Various modifications to the implementations described in this disclosure may be readily apparent to those skilled in the art, and the generic principles defined herein may be applied to other implementations without departing from the spirit or scope of this disclosure. Thus, the disclosure is not intended to be limited to the implementations shown herein, but is to be accorded the widest scope consistent with the claims, the principles and the novel features disclosed herein. The word “exemplary” is used exclusively herein to mean “serving as an example, instance, or illustration.” Any implementation described herein as “exemplary” is not necessarily to be construed as preferred or advantageous over other implementations.

Certain features that are described in this specification in the context of separate implementations also can be implemented in combination in a single implementation. Conversely, various features that are described in the context of a single implementation also can be implemented in multiple implementations separately or in any suitable sub-combination. Moreover, although features may be described above as acting in certain combinations and even initially claimed as such, one or more features from a claimed combination can in some cases be excised from the combination, and the claimed combination may be directed to a sub-combination or variation of a sub-combination.

Similarly, while operations are depicted in the drawings in a particular order, this should not be understood as requiring that such operations be performed in the particular order shown or in sequential order, or that all illustrated operations be performed, to achieve desirable results. In certain circumstances, multitasking and parallel processing may be advantageous. Moreover, the separation of various system components in the implementations described above should not be understood as requiring such separation in all implementations, and it should be understood that the described program components and systems can generally be integrated together in a single software product or packaged into multiple software products. Additionally, other implementations are within the scope of the following claims. In some cases, the actions recited in the claims can be performed in a different order and still achieve desirable results.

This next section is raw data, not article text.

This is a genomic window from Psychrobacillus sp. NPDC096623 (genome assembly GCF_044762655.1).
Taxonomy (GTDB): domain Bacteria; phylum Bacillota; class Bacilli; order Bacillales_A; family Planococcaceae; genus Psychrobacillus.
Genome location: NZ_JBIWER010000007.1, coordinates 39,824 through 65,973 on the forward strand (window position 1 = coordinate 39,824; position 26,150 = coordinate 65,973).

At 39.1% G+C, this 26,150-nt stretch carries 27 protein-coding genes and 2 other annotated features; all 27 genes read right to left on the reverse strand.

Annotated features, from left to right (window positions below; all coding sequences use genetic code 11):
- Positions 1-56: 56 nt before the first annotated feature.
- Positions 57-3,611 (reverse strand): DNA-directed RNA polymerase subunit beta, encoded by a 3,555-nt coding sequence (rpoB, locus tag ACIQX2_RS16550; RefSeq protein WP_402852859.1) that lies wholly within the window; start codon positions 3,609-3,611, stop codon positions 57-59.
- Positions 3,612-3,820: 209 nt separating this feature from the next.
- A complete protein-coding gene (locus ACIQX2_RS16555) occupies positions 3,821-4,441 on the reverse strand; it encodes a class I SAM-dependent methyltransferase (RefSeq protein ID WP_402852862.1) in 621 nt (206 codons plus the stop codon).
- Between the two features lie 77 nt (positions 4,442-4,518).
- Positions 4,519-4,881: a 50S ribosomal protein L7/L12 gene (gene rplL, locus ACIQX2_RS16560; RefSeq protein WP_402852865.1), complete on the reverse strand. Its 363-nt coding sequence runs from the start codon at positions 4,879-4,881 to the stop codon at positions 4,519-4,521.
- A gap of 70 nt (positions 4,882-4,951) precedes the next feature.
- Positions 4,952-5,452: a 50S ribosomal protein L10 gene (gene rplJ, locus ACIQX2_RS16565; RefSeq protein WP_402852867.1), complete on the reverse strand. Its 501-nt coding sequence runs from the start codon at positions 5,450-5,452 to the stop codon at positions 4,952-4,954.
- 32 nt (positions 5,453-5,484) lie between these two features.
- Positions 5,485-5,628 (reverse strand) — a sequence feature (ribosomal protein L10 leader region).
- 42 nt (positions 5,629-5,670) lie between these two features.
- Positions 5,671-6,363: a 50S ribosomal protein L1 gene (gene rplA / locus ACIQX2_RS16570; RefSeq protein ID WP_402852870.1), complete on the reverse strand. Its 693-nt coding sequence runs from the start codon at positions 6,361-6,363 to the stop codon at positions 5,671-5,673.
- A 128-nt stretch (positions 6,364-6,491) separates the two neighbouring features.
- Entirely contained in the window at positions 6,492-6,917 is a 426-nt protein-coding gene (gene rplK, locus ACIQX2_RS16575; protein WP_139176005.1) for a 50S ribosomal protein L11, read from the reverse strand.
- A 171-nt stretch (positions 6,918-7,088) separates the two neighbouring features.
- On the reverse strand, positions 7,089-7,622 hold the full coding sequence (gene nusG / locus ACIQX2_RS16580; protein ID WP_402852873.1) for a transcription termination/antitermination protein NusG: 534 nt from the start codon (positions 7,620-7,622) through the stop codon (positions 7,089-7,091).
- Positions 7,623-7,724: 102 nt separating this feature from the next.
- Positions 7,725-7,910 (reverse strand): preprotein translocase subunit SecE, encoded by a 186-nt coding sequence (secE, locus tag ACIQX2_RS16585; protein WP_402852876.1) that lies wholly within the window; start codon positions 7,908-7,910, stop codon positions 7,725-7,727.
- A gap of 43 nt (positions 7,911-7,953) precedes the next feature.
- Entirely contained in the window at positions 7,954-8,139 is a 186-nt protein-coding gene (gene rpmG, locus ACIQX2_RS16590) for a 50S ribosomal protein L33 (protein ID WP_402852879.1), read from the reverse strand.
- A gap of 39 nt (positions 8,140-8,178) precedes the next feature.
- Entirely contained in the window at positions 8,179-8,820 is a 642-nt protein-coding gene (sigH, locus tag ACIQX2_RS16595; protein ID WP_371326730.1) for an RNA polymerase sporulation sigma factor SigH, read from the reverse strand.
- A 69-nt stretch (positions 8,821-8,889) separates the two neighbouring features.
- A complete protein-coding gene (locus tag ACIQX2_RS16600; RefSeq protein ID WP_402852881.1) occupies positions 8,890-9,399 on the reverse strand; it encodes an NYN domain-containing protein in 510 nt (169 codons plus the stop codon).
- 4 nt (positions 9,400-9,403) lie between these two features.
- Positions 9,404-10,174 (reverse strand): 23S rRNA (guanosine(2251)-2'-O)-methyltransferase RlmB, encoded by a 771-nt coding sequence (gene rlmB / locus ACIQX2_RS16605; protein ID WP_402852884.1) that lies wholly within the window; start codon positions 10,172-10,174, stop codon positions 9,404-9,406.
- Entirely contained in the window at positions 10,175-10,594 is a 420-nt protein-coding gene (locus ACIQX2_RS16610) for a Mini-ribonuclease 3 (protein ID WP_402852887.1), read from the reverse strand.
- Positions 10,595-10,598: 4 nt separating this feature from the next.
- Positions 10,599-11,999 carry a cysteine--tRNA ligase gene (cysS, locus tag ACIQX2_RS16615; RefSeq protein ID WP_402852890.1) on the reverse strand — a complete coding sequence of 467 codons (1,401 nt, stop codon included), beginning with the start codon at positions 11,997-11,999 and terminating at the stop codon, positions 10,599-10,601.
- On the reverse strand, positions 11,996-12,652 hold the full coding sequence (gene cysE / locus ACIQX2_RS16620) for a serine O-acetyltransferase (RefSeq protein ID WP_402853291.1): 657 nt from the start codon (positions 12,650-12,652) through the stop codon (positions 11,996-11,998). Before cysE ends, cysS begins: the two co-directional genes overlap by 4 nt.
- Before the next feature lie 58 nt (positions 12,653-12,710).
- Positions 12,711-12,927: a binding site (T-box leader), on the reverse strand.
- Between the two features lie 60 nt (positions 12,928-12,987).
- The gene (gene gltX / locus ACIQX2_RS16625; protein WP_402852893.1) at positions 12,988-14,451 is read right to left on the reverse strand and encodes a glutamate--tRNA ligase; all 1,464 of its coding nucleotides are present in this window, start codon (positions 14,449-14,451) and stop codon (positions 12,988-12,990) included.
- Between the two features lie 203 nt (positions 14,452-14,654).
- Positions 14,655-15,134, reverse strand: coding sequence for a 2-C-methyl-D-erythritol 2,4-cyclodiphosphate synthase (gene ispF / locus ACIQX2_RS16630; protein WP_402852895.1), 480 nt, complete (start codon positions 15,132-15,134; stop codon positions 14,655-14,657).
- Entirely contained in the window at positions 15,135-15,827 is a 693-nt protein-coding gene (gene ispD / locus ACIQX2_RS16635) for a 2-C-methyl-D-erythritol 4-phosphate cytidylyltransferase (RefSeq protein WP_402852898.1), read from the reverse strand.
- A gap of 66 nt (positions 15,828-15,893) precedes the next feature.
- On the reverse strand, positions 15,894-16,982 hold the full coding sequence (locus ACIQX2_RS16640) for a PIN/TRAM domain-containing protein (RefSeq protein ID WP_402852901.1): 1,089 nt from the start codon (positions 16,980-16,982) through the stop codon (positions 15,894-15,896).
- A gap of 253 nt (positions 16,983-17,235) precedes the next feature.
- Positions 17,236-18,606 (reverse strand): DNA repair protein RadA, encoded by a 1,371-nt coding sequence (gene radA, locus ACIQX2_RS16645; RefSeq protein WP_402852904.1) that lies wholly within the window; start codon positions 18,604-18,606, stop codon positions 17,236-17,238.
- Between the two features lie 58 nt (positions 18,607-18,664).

Claims (23)

What is claimed is:
1. A method of communicating in a neighbor aware network (NAN), comprising:
generating via an access point (AP) a NAN beacon, the NAN beacon including timing information for the NAN, the timing information indicating a first time interval when one or more discovery query messages can be transmitted within the NAN, each of the one or more discovery query messages requesting one or more services;
transmitting the NAN beacon;
receiving a first discovery query requesting one or more services during the first time interval; and
subsequently transmitting the first discovery query to the NAN.
2. The method of claim 1 further comprising:
receiving a second discovery query requesting one or more services during the first time interval;
aggregating the first and second discovery queries, wherein the subsequent transmission of the first discovery query transmits the aggregated first and second discovery queries.
3. The method of claim 1, wherein the requested class of service is ambient sound.
4. The method of claim 1, wherein the NAN beacon includes a NAN basic service set identifier (BSSID).